19-July-2008 -- ZENIT.org News Agency |

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Pilgrims Journey to Vigil Site, Sleep-Out

By Catherine Smibert

SYDNEY, Australia, JULY 18, 2008 (Zenit.org).- The part of World Youth Day that most resembles a traditional pilgrimage is under way -- hundreds of thousands are walking toward Randwick Racecourse where the vigil with the Pope and closing Mass will take place.

Over 200,000 pilgrims traversed about 10 kilometers (6.2 miles) of Sydney on foot, starting from its north side, crossing Harbor Bridge and moving around Darling Harbor as they headed to Randwick Racecourse. The site has been converted into a massive outdoor cathedral ready for Saturday's vigil and Sunday's Mass with Benedict XVI.

The first pilgrims set out from their sleeping spots as early as 4 a.m. Saturday morning local time for a walk that began at 5:30. Some extra walkers were drawn in along the way by the infectiously uplifted spirits.

New South Wales Premier Morris Iemma was found with the pilgrims along the route. He told ZENIT that "World Youth Day has been a real awakening because I don't think people really understood what it was about."

"It's woken people up to the role faith can play and the impact it can have in building understanding and peace, and has been an example to us and the world of the role that faith can play in goodness," he added.

Iemma said that Sydney does not want the Youth Day spirit to end on Sunday.

"These youth say they're astounded by the beauty of Sydney -- but these same people have already left a great impression on us in return, and we'd like to keep those lines of communication open beyond just this week."

Papal tribute

The leader added that he attributes a lot of the success of the event to the Pope himself.

"Pope Benedict says he's been bolstered by the reception he's had and he's been impressed with the welcome and the organization, but I believe the reception is a tribute to his success and messages."

The message is getting through. Nineteen-year-old Sydneysider Lydia MacDonald admitted that she was originally skeptical and critical of the event and the supposed "discomfort" it would bring her daily life. Now she finds herself caught up in the streams of pilgrims.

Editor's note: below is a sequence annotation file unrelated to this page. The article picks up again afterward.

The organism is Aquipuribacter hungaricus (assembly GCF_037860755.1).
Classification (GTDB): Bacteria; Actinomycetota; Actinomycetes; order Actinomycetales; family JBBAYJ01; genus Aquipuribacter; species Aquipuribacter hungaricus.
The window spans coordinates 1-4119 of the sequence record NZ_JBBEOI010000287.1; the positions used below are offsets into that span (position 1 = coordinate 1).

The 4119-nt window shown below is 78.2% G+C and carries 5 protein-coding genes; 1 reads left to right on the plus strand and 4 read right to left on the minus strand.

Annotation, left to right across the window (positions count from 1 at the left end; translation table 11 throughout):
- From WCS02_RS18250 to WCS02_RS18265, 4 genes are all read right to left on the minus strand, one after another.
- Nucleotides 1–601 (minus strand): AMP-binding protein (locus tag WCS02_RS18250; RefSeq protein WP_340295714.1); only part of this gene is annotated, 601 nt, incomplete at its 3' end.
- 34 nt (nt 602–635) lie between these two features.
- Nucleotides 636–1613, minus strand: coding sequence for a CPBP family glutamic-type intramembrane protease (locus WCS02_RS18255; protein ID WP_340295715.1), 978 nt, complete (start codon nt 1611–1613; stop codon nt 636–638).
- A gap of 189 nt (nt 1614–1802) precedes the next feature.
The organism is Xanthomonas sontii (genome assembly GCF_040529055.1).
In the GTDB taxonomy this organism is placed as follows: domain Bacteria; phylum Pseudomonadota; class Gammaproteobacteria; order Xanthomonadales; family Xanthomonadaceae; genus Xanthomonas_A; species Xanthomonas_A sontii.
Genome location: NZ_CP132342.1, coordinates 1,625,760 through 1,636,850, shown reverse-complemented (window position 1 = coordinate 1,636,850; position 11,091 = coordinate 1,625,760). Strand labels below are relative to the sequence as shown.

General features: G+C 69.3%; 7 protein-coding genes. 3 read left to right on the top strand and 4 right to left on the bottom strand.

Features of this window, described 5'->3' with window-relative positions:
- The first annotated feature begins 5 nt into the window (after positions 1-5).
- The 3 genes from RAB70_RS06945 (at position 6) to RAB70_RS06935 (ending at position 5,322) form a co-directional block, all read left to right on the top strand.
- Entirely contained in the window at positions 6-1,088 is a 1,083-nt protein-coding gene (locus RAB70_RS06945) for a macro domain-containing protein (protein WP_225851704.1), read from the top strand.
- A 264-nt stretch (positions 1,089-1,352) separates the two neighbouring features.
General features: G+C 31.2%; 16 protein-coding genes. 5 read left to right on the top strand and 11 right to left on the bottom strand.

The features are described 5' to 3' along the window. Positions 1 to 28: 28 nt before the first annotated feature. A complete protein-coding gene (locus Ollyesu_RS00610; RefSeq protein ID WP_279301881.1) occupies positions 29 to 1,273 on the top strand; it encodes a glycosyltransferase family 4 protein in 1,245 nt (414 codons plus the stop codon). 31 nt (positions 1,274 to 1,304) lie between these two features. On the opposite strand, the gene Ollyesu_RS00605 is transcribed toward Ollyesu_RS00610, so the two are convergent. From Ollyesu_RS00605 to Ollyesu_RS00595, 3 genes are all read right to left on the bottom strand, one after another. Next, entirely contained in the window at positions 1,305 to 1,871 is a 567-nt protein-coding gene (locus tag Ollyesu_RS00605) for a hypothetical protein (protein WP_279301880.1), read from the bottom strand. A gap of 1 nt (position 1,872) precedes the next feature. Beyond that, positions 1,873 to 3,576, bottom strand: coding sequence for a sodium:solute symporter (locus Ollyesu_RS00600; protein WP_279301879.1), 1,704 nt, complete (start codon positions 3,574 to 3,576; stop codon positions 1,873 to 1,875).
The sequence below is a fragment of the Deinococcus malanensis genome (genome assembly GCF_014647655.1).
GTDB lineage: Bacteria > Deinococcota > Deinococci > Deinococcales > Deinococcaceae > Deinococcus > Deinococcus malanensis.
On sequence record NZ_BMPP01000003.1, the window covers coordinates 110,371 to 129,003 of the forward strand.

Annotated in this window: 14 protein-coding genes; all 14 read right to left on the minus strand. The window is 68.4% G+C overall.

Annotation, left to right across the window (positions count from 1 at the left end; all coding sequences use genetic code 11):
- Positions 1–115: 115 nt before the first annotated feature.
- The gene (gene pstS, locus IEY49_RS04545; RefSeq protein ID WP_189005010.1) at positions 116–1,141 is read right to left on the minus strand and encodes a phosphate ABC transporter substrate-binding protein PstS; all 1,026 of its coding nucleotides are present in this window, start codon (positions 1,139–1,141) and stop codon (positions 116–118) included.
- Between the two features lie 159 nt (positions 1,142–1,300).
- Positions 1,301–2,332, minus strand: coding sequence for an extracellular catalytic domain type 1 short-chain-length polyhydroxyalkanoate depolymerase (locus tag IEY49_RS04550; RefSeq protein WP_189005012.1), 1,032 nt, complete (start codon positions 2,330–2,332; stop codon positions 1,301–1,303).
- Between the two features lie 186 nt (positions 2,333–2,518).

She told ZENIT: "I'll probably go to church more because I've seen the energy of the living faith now."

As the pilgrims snaked over Sydney's streets on the last leg of their journey, the general consensus was that the walk was more joyful and unifying than what they had imagined.

Organizational success

Walking with the youth on Harbor Bridge, ZENIT caught up with Deputy Premier and Minister of Transport John Watkins, who expressed his satisfaction at the results of years of planning.

"With known numbers of 125,000 international visitors, plus up to 80,000 national travelers, plus the great unknown of up to 300,000 Sydneysiders, it's like putting on five or six New Years Eve's per day, but the buses and trains have done a great job," said Watkins. "What we've seen is not only functionality from all transport systems, but we have received so much from the activities and well-mannered pilgrims themselves -- it's been very positive for our city -- we've really embraced this event. It's changed the nature of the way this city is."

Watkins' sentiments were echoed by local police. "I've never seen a crowd like this, it's even better than an Olympic crowd," New South Wales police Commissioner Andrew Scipione told the Herald Sun today. "Hundreds of thousands of young people moving through the city not affected by drugs and alcohol has been such a wonderful experience."

As the pilgrims approach Randwick, they will see seven banners motivating them on their journey -- each one depicting one of the seven gifts of the Holy Spirit.

Pilgrims were also encouraged to bring warm gear for the sleep-out at the racecourse as winter night temperatures were expected to fall to 7░ Celsius (about 44░ Fahrenheit).

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